Arts and Crafts Garden Therapy: Part Two


Anytime someone suggests that you build a retaining wall out of wood, politely smile, nod once, turn — and run.

Trust me, I have constructed retaining walls short and tall from creosoted railroad ties, pressure-treated wood, landscape timbers, even tree trunks, and one thing was always the same:  they rotted.



If you saw my earlier column, you know I am building a low retaining wall on a steep slope to prevent honeysuckle and ivy vines from invading our flower garden. Hacking my way through the mat of vines and roots was bad enough, but soon I ran into a wooden retaining wall I had assembled from railroad ties just a few years ago. Not only had the honeysuckle vines tunneled under them, but the ties, which never were attractive, had already begun falling apart.



Each one, however, was at least eight feet long and still weighed more than a hundred pounds, which seems even worse when you are hoisting wet creosoted wood crawling with insects up out of the ground. Since I am adverse to asking for help (that’s a man thing, right?), I brought my Sawz-All with a ten-inch demolition blade out from my garage and sliced each one into thirds, making them a little easier to carry away.



It seemed like a break, then, to make a return trip back to Adams Concrete down by the railroad tracks next to the French Broad River to pick up another load of concrete blocks. I learned long ago that the guys running the forklifts treat you more seriously if you dress for success:  work boots, dirty jeans, an Atlanta Braves baseball cap, and a sleeveless Jack Daniels tee-shirt. A Marshall Tucker Band tattoo gets you a silent nod of approval – and faster service.



Back home, I changed clothes before Leigh Ann saw me, scrubbed off my tattoo, and continued working on my garden project. My wall was too small to justify having wet concrete delivered by truck, so I mixed each sixty-pound bag of dry mix with water to pour my foundation, then did the same with mortar mix to adhere the blocks to each other.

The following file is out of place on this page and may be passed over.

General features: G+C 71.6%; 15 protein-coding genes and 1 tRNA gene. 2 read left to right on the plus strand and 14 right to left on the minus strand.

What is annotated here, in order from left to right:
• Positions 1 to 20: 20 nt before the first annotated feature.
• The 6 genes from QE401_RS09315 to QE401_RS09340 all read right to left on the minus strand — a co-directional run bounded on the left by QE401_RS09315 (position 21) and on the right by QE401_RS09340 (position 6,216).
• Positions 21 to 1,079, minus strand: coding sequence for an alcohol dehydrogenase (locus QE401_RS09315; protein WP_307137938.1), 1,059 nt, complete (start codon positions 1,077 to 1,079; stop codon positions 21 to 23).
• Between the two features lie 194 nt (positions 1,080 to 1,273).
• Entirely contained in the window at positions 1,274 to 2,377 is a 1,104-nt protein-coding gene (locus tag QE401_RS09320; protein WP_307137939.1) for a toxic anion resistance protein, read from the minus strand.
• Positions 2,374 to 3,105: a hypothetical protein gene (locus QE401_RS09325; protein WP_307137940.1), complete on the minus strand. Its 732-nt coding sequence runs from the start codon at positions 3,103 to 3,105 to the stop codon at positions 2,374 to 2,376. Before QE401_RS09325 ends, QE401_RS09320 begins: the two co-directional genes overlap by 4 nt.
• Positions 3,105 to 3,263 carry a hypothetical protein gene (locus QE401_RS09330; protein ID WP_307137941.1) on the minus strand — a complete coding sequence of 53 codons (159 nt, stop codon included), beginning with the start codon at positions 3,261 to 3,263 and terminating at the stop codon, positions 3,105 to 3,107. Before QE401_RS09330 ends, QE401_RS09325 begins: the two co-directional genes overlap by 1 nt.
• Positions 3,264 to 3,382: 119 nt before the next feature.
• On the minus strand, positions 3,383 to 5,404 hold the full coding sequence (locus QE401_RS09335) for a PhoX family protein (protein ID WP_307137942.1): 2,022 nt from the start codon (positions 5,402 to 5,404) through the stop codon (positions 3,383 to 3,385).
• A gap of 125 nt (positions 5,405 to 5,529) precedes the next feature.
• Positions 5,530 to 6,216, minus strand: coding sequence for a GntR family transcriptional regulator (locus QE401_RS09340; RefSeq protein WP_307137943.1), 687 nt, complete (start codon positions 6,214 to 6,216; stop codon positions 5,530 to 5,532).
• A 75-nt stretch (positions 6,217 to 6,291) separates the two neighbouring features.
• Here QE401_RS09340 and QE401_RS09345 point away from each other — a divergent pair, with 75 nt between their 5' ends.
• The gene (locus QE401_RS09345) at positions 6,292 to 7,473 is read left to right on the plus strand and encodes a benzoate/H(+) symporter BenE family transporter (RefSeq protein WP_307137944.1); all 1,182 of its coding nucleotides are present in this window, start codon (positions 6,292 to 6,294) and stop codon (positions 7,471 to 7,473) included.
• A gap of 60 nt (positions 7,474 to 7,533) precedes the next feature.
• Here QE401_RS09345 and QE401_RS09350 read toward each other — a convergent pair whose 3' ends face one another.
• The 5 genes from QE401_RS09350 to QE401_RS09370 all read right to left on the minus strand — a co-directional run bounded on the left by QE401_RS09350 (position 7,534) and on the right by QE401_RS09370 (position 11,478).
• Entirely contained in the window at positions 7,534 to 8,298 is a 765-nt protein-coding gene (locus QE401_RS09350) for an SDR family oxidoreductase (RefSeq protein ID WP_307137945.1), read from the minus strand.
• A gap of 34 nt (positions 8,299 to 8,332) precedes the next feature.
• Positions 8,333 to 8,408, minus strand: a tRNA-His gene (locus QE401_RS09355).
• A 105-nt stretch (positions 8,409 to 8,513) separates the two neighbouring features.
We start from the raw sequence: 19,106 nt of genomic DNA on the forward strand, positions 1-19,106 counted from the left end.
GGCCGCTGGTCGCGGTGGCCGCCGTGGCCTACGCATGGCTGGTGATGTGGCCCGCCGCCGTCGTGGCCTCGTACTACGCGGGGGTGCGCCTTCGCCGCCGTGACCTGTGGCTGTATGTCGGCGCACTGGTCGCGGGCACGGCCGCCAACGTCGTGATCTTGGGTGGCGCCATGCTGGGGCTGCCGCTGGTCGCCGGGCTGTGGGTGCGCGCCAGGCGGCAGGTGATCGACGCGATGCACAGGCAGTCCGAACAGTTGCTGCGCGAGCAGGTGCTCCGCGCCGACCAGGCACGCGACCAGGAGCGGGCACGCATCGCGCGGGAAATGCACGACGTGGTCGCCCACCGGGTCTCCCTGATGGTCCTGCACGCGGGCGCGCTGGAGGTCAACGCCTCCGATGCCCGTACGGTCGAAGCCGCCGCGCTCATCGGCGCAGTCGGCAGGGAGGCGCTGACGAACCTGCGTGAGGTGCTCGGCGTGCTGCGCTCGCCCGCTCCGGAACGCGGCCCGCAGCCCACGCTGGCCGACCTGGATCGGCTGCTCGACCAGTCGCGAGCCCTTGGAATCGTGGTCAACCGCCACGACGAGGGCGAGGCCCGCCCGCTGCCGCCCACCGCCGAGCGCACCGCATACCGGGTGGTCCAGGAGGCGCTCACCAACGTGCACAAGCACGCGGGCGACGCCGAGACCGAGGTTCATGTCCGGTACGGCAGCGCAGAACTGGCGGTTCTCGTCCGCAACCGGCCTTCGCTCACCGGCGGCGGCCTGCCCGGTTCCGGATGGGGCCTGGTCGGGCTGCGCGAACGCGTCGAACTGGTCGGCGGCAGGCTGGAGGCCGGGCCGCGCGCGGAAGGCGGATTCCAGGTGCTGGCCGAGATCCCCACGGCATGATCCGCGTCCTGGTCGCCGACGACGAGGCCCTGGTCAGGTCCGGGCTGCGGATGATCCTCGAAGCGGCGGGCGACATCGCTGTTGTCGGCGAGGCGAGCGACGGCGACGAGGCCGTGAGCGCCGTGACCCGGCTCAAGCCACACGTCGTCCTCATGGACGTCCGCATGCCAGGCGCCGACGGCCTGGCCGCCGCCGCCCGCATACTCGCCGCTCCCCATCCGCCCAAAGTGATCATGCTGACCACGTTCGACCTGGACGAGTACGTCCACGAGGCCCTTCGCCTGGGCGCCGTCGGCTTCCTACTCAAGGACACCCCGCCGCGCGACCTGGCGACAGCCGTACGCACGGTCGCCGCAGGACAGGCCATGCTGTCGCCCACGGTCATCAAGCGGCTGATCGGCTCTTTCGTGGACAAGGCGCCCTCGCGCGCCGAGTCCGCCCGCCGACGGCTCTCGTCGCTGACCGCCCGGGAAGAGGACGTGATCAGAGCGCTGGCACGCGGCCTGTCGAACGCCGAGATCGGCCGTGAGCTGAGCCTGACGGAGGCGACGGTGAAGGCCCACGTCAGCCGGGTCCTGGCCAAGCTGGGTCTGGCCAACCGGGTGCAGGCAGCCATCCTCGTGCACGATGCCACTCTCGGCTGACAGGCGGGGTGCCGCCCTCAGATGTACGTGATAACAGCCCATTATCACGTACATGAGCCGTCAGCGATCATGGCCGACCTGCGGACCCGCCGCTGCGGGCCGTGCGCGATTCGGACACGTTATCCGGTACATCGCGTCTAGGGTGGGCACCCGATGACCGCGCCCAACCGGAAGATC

Occasionally, to form curves and to stagger the mortar joints, I had to cut a block of concrete. Again, my wall was too small too justify renting a special concrete saw, so I did it the old-fashioned way:  scoring a line around all four sides with a narrow stone chisel and hammer, then splitting the block using a wide chisel. Sometimes the block splits along the scored line, and sometimes you end up with a pile of rubble.



One of the many things my father taught me was this: “If you are going to do something, do it right.” So, to make sure my low garden wall would not come tumbling down, I filled nearly all of the hollow cells in the blocks with vertical steel rods and wet concrete. It’s an extra step, but it gave me the satisfaction knowing my wall will be able to withstand frost heaves, gravity, and us walking on it.



Despite the challenges of roots, vines, and rocks – and what would life be without a few daily challenges? – my garden wall is now complete. We backfilled the space between the wall and the hillside with bags of topsoil, and Leigh Ann immediately began replanting the iris bulbs she had rescued. She also moved a few plants over from her other beds, added a few more from our local nursery, and began laying down mulch where needed, all to make sure we will have a beautiful Arts and Crafts flower garden to enjoy in the spring.


Until next week,


“If you have a garden and a library, you have everything you need.” Cicero